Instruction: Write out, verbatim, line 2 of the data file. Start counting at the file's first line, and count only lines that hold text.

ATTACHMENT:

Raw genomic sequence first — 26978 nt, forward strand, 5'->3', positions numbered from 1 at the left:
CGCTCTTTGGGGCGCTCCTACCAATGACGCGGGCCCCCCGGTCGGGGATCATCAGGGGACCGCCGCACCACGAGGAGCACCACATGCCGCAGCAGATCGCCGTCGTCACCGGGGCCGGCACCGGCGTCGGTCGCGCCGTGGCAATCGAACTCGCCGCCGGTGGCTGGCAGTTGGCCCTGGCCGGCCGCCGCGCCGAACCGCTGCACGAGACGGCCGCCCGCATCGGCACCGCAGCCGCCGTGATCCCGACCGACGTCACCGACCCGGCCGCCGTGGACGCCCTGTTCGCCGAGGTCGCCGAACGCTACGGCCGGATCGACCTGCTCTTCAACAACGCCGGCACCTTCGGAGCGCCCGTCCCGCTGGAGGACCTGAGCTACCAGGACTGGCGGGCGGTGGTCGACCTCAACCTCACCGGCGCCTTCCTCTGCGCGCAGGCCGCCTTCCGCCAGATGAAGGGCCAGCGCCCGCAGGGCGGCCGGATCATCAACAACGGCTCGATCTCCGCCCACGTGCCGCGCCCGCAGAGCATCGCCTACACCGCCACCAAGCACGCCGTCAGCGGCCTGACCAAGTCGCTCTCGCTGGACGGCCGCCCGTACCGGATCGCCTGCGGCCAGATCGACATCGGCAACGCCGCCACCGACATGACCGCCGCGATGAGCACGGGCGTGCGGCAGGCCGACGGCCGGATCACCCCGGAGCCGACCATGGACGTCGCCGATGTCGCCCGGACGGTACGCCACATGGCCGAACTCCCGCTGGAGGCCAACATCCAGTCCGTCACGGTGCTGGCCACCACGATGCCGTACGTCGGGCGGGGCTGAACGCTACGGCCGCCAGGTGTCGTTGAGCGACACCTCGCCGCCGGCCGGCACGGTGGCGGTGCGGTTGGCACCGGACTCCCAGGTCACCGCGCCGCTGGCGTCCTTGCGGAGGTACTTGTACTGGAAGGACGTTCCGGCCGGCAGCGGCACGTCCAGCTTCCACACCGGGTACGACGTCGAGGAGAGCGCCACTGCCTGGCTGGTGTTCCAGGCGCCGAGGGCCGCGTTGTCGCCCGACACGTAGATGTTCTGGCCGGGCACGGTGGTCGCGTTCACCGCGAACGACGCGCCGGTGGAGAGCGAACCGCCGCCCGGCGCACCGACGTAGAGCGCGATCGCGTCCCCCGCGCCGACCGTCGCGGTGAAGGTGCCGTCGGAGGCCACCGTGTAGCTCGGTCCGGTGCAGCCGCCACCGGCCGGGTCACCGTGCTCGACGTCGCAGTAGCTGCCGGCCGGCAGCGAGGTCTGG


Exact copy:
CGCTCTTTGGGGCGCTCCTACCAATGACGCGGGCCCCCCGGTCGGGGATCATCAGGGGACCGCCGCACCACGAGGAGCACCACATGCCGCAGCAGATCGCCGTCGTCACCGGGGCCGGCACCGGCGTCGGTCGCGCCGTGGCAATCGAACTCGCCGCCGGTGGCTGGCAGTTGGCCCTGGCCGGCCGCCGCGCCGAACCGCTGCACGAGACGGCCGCCCGCATCGGCACCGCAGCCGCCGTGATCCCGACCGACGTCACCGACCCGGCCGCCGTGGACGCCCTGTTCGCCGAGGTCGCCGAACGCTACGGCCGGATCGACCTGCTCTTCAACAACGCCGGCACCTTCGGAGCGCCCGTCCCGCTGGAGGACCTGAGCTACCAGGACTGGCGGGCGGTGGTCGACCTCAACCTCACCGGCGCCTTCCTCTGCGCGCAGGCCGCCTTCCGCCAGATGAAGGGCCAGCGCCCGCAGGGCGGCCGGATCATCAACAACGGCTCGATCTCCGCCCACGTGCCGCGCCCGCAGAGCATCGCCTACACCGCCACCAAGCACGCCGTCAGCGGCCTGACCAAGTCGCTCTCGCTGGACGGCCGCCCGTACCGGATCGCCTGCGGCCAGATCGACATCGGCAACGCCGCCACCGACATGACCGCCGCGATGAGCACGGGCGTGCGGCAGGCCGACGGCCGGATCACCCCGGAGCCGACCATGGACGTCGCCGATGTCGCCCGGACGGTACGCCACATGGCCGAACTCCCGCTGGAGGCCAACATCCAGTCCGTCACGGTGCTGGCCACCACGATGCCGTACGTCGGGCGGGGCTGAACGCTACGGCCGCCAGGTGTCGTTGAGCGACACCTCGCCGCCGGCCGGCACGGTGGCGGTGCGGTTGGCACCGGACTCCCAGGTCACCGCGCCGCTGGCGTCCTTGCGGAGGTACTTGTACTGGAAGGACGTTCCGGCCGGCAGCGGCACGTCCAGCTTCCACACCGGGTACGACGTCGAGGAGAGCGCCACTGCCTGGCTGGTGTTCCAGGCGCCGAGGGCCGCGTTGTCGCCCGACACGTAGATGTTCTGGCCGGGCACGGTGGTCGCGTTCACCGCGAACGACGCGCCGGTGGAGAGCGAACCGCCGCCCGGCGCACCGACGTAGAGCGCGATCGCGTCCCCCGCGCCGACCGTCGCGGTGAAGGTGCCGTCGGAGGCCACCGTGTAGCTCGGTCCGGTGCAGCCGCCACCGGCCGGGTCACCGTGCTCGACGTCGCAGTAGCTGCCGGCCGGCAGCGAGGTCTGG